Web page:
“Livin’ on a Prayer” singer Jon Bon Jovi, 58, celebrates the new decade with 2020, his namesake band’s 15th studio album (releasing Oct. 2). It’s fortified with the kind of feel-good, stadium-rock anthems that Bon Jovi fans love and other songs dealing with the issues of today, including the COVID-19 crisis. Bon Jovi also runs three nonprofit JBJ Soul Kitchen restaurants in New Jersey, with the goal of building community and providing meals and training to those in need.
Why such socially conscious themes?
2020 is the most unique year that any of us has ever lived. Because of the pandemic, the state of political affairs and the divisions, it’s a distinctly different time than I have ever known in my lifetime. I’m at a place in my life and career that I can be a witness and write about it. “Do What You Can” is one of the songs that came out of the COVID crisis.
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The first track on the album, “Limitless,” is upbeat. Are you an optimist?
The cornerstone of Bon Jovi’s music was optimism, always. In the face of grunge music, we were the polar opposite. “Livin’ on a Prayer” is the ultimate optimist song. So nothing’s changed.
What has the pandemic taught you?
We have all been forced to reassess our lives, and maybe we don’t have to run on that treadmill as fast and as furiously as we have in the past. This quality time with my family hasn’t hindered my creativity; it’s helped me to be a little more grounded.
You work with son Jesse in his Hampton Water wine business. What’s that like?
Jesse and his college roommate came up with the idea and have had huge success. I jokingly say that if I’m going to be involved in my kid’s business, I’m much happier that it’s rosé than tube socks. I like the samples a lot more!
What are some of the social issues that you wanted to cover on 2020?
It was two years ago that I sat down and wrote “Blood in the Water,” so that was going to be one bookend. I started to cover issues, whether it was soldiers with PTSD with the song “Unbroken,” or a year ago when the back-to-back shootings in Dayton and El Paso gave me cause for alarm because they were horrific and I sat down to write “Lower the Flag.”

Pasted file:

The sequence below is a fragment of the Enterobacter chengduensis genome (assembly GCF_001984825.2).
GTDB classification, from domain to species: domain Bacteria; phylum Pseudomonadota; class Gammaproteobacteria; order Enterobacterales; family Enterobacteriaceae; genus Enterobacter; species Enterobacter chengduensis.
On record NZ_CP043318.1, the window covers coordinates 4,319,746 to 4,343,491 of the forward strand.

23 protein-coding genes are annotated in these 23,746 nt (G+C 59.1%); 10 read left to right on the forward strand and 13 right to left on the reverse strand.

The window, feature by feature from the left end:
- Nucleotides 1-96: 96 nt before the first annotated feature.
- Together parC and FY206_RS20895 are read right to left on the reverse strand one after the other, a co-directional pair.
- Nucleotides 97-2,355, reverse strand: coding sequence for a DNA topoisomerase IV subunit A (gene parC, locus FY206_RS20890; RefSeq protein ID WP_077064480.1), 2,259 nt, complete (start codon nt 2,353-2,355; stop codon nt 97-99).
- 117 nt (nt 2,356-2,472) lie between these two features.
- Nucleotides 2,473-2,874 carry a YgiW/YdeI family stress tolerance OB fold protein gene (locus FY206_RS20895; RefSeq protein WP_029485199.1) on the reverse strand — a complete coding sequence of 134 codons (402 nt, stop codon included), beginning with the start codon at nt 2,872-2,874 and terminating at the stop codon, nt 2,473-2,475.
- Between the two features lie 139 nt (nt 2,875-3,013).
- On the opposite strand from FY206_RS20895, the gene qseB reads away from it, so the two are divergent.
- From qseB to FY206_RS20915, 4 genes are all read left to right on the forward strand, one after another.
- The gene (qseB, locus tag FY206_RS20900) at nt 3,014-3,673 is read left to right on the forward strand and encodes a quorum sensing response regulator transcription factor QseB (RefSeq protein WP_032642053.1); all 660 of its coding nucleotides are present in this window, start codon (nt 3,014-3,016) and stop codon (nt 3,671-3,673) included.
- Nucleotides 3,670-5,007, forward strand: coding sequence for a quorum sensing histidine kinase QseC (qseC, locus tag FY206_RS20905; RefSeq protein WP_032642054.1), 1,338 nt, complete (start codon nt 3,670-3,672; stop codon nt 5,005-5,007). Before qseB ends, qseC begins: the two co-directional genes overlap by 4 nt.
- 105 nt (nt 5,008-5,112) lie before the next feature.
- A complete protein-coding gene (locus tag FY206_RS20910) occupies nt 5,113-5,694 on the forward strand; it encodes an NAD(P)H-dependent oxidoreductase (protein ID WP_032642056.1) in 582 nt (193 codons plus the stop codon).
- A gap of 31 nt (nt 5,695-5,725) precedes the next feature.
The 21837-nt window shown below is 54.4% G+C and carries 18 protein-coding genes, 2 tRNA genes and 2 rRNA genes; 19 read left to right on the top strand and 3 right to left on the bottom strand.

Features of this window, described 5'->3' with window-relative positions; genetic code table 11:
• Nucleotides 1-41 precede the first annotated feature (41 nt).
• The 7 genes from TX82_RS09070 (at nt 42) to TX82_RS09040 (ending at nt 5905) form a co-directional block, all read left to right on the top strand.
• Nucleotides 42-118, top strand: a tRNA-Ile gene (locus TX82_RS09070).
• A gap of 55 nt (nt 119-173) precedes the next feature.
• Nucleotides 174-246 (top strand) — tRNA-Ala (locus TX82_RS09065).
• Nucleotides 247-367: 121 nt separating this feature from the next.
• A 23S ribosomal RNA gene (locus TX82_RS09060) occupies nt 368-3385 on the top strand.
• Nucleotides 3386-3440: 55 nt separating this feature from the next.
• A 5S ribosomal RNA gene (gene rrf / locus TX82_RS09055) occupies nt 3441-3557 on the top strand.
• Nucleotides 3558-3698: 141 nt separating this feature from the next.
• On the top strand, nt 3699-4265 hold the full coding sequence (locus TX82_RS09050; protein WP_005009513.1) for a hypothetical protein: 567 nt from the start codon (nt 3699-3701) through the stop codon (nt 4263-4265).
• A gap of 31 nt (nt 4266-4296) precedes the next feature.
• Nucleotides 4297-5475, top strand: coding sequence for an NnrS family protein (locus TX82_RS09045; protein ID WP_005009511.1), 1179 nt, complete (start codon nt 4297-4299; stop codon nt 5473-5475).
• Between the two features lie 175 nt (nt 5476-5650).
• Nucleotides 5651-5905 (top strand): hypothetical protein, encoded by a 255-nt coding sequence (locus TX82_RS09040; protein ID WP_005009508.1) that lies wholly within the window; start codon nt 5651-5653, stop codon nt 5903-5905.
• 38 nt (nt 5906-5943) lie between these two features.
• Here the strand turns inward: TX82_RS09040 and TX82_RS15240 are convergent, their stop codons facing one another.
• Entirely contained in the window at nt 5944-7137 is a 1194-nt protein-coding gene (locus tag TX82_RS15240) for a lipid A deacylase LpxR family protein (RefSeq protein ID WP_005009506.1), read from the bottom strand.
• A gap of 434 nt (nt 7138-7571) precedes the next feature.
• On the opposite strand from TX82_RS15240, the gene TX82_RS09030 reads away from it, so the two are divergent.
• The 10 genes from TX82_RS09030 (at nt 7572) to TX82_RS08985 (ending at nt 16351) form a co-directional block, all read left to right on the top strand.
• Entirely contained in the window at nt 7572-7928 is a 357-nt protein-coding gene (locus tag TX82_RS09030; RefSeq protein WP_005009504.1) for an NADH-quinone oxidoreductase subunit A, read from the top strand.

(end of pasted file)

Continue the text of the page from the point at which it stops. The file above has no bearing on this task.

By the beginning of 2020, the record was done, it was turned in and we were going to go on the road in May. Then everything turned on a dime. I realized if I was going to have a record called 2020 and tell you that I was writing a topical record, how could I not address COVID?
And so, in light of what happened at one of our community restaurants—one of the JBJ Soul Kitchen restaurants, where I was washing dishes, my wife took a picture in order to tell our in-need population that the restaurant was remaining open. She said, “What should the caption of the photo be?”
And, honestly, what she probably was asking me was, “What are the hours of the days?” And I said, “If you can’t do it, you do what you can.” And I said, “Well, there you go, there’s a song. That’s what I do.” I realized to release a topical record, I had to write a song about the COVID crisis. Because if ever there was a time to write a song that everyone could relate to, it was the pandemic. So I wrote this empowering song, “Do What You Can.”
And then as that’s finished, the George Floyd incident happens and the BLM [Black Lives Matter] movement takes place. And again, I would be remiss if I didn’t try to tell a story. As a witness to that history, I sat down to write what became “American Reckoning.” At that time, I said, “OK, enough. I’m mentally exhausted from the process of trying to capture moments in time that have happened over these last two years.”
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Two of the songs were written after the lockdown. How were they recorded?